I’m inspired by how many books you have coming out this yar. I’d love to know how self-publishing is going for you. My intent is to pursue the traditional route of publishing this novel first, but I’m also interested in self publishing some creative books.

        Thanks for all of your support!

      • LediaR says:

        Hi Karen. Your blog is one of my favorites! It is always a pleasure to visit and read.

        As to your question concerning self publishing.It’s both fun and frustrating. The creating part is great, but I’ve never really been a great sales person and now that the book is out, that’s what I have had to become. I’m learning though.

        I am considering trying to get the sister book to Legend of the Tengu Prince published with the help of an agent. Legend of the Tengu Prince is actually the back story of one of the main characters, Karasu Hinata, in Legend of the Cherry Jewel. I thought his back story was too interesting not to tell. That is why he has his own book.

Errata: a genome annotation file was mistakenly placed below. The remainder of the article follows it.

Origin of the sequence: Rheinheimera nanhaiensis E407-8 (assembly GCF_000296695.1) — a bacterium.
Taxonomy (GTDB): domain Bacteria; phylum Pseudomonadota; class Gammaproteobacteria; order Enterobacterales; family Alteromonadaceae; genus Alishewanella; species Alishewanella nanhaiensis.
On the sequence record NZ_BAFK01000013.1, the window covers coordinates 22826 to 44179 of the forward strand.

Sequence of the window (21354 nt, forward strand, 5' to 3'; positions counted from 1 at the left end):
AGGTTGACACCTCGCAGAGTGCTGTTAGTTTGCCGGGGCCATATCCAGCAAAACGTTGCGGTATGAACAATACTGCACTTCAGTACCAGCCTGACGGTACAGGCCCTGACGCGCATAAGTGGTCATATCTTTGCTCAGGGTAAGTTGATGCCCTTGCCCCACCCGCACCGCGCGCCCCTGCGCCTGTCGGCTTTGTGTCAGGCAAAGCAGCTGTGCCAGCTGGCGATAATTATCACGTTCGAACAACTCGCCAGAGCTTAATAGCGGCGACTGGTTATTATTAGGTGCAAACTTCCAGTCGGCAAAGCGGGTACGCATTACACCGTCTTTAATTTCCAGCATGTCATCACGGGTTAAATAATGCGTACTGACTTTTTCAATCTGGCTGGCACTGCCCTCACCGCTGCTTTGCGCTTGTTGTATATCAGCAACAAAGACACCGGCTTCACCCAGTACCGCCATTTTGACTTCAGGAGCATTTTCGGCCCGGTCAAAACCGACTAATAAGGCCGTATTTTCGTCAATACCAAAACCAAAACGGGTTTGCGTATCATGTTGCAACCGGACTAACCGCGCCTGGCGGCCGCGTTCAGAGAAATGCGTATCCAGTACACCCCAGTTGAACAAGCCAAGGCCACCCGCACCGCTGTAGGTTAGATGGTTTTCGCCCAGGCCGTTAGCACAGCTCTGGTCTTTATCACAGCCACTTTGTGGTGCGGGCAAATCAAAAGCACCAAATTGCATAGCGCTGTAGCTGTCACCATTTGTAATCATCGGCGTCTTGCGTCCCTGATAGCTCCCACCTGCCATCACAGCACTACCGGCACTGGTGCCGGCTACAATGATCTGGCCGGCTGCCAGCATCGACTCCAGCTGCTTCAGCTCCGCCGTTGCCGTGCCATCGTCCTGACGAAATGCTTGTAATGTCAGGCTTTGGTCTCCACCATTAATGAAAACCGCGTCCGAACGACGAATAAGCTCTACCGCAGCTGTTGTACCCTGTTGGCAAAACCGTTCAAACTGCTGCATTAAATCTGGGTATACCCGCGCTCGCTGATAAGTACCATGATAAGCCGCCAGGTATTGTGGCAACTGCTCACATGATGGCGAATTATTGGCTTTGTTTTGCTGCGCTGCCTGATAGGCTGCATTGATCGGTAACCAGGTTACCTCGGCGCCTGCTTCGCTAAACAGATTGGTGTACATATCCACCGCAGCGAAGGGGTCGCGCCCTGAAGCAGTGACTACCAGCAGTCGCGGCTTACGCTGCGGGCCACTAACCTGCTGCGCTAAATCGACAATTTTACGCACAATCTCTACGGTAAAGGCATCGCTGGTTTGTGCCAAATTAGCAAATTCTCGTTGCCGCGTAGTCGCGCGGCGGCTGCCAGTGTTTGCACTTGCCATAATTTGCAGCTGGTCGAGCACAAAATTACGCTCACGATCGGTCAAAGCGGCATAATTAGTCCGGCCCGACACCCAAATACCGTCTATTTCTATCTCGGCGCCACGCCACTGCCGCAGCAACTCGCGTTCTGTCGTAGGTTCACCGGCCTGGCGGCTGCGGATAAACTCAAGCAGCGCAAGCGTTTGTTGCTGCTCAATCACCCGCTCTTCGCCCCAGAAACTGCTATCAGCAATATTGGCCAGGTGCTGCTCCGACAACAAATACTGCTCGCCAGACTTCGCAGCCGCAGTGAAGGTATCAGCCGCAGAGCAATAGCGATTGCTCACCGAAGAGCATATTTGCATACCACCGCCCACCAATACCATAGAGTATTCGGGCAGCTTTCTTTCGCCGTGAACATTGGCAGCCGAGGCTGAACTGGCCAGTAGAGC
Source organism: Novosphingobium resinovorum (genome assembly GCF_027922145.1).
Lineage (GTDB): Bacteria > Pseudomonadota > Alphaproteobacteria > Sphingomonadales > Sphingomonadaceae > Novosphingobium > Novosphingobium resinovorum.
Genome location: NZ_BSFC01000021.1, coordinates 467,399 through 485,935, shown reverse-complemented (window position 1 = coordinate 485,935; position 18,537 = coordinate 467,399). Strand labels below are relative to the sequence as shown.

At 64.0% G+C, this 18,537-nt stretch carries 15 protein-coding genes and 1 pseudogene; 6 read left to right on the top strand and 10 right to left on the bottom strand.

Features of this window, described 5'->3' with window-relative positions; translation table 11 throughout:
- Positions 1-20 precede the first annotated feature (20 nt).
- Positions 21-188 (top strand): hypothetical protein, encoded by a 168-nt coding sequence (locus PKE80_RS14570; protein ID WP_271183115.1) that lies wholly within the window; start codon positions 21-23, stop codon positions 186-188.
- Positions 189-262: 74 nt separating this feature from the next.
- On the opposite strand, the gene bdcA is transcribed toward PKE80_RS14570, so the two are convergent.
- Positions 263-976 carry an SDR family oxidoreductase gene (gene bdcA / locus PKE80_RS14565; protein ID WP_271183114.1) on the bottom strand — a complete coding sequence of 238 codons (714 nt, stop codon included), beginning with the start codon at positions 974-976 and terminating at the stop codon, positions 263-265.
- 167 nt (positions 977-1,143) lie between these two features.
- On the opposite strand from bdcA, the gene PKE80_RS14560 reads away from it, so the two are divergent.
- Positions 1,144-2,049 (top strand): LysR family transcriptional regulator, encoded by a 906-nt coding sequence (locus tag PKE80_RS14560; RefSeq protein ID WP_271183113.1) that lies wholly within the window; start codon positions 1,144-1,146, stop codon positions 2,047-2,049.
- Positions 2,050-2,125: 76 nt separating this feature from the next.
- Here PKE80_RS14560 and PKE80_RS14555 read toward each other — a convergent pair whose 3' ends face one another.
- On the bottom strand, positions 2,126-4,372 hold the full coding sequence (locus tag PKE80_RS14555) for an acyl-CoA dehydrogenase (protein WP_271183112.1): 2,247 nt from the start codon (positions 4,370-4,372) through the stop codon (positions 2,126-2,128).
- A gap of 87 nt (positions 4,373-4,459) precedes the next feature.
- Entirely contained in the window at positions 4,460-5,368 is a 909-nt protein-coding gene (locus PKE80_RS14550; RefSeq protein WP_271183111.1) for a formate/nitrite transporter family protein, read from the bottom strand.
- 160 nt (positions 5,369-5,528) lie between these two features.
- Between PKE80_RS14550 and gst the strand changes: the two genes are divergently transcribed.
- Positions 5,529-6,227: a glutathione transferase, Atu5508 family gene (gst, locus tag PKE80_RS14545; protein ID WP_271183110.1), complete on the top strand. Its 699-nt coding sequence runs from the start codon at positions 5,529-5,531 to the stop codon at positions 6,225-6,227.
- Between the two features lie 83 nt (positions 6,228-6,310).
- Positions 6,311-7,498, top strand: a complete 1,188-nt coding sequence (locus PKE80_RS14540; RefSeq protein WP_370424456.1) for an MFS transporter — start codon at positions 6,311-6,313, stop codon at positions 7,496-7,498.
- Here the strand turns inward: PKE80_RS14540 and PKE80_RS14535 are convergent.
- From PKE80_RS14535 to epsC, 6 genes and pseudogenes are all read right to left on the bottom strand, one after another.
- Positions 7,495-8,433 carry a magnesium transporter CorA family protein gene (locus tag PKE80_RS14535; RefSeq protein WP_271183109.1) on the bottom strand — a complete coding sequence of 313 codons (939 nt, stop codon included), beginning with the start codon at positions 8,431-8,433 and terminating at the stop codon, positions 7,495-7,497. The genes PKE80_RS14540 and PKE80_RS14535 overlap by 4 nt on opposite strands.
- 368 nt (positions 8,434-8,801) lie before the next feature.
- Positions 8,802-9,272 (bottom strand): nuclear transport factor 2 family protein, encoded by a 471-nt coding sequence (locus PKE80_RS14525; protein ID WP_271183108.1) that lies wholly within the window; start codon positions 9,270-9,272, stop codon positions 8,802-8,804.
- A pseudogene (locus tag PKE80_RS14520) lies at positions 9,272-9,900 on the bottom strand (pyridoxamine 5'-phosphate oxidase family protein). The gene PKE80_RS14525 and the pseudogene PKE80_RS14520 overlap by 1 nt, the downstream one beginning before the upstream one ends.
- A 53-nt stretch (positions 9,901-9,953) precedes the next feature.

Anyway, enough about me and mine, Is the book you are trying to get published a science fiction or fantasy?

      • Karen Wan says:

        Yes, sales is not an activity I enjoy either, which is why I’m going to look for an agent with my novel, at least to begin with. Still, there is something fun about self publishing too! Good luck with all of your books. The Japanese angle makes them very interesting. I’ve been looking at some literary agents online. It seems to me that your books about Karasu Hinata could be considered young adult. I would suggest you try the Andrea Brown agency. One of their agents represents Jeff Stone of the Five Ancestors, and from what I’ve read your series might be in synch with that series.